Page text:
One of the most frustrating aspects of PES over the years has been cursor switching. The amount of goals I’ve conceded over the years because a cursor switch moved me to the wrong defender are countless. There’s nothing worse than defending an attack, only for the switch to force you on the wrong defender and give an easy opportunity to your opponent.

In a game where a moment can decide the outcome, it’s important that player switching is both intelligent (selecting the best defender) and responsive. Data Pack 6.0 has seen improvements in this area, especially when defending crosses.

It might seem insignificant, but the quickness with which the game switched my cursor allowed me enough time to put off Real Madrid’s Karim Benzema as he rose for the header. This is also highly beneficial when defending through balls, which in eFootball PES 2021 often split your defense apart and lead to good chances. If you haven’t mastered player switching, here are a couple of tips to help you out:

  1. Master Super Cancel – This tip is just a good one to master overall. Super Cancel (R1 + R2) is a must for both FIFA and PES, two games that often lock you on to the ball, sometimes at your own peril. Master this and you can halt some of those annoying player awareness issues. It’s also particularly helpful when/if you get stuck in certain long animations.
  2. Manual Switching –  By using the right stick, you can switch to any player of your choosing as opposed to letting the AI decide which player you control next. Contextually mapped, manual switching requires you to flick the right stick in the direction of what defender you want to control. I find this particularly helpful when defending on the wings, as opposed to within or near your own box where the sheer amount of bodies can potentially switch you to the wrong player.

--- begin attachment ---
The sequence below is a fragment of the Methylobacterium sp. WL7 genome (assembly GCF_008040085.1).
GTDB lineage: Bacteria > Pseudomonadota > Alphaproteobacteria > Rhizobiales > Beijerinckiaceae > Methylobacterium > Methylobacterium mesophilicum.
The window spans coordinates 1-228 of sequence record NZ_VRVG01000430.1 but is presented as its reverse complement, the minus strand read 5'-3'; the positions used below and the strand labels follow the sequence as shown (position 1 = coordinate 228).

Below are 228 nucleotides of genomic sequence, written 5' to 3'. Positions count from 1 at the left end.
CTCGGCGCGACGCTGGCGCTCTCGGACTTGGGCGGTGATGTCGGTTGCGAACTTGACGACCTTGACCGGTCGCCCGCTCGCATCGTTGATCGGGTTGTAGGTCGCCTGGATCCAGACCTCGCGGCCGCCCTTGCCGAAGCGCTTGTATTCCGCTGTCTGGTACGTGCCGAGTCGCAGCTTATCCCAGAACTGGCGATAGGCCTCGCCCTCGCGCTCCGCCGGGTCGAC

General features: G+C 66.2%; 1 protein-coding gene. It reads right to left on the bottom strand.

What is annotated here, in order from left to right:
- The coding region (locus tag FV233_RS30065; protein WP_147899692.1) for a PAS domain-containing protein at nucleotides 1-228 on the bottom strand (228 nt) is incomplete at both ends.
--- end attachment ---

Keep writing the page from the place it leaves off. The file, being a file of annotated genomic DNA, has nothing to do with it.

There are still some issues overall with player awareness, perhaps due to some legacy Fox Engine quirks, but overall it’s been improved upon since Data Pack 5.0. Seeing as how these issues have managed to creep into every version of PES since 2014, I’m more inclined to believe that they are indeed a product of the Fox Engine, something Konami is dumping in favor of the Unreal Engine. This will no doubt be one the main issues we look closely at next year for PES 2022.

Bottom Line

This is probably the best eFootball PES 2021 Season Update has played all year. While some might have shelved the game already, I’d strongly encourage those folks to dust off their copy. We’re still getting one more Data Pack update (#7), which will be released towards the end of June. It will have the following updates:

  • Updated national team squads, based on the final 26 chosen players for each team
  • Increasing squad sizes from 23 players to 26

I wouldn’t put it past Konami to stick in a couple gameplay updates in there as well.

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  1. Gameplay is the best its ever been, I just wish they had a stand alone Euro 2020 game like back in the day or at least a full mode like FIFA had with the 2018 World Cup. They have the license so they could have included all the real stadiums. At least its better than Euro 2016, where they didn't even have every national team licensed and only one real stadium (Stade de France). Small step forward, but still lacking compared to the full Euro games in the 360/PS3 era.
    Thats a gteat review and i totally agree, the gameplay after this update is the best so far. No way i will update the game again just for the Euro rosters because i know konami will probably **** the gameplay again in the next update.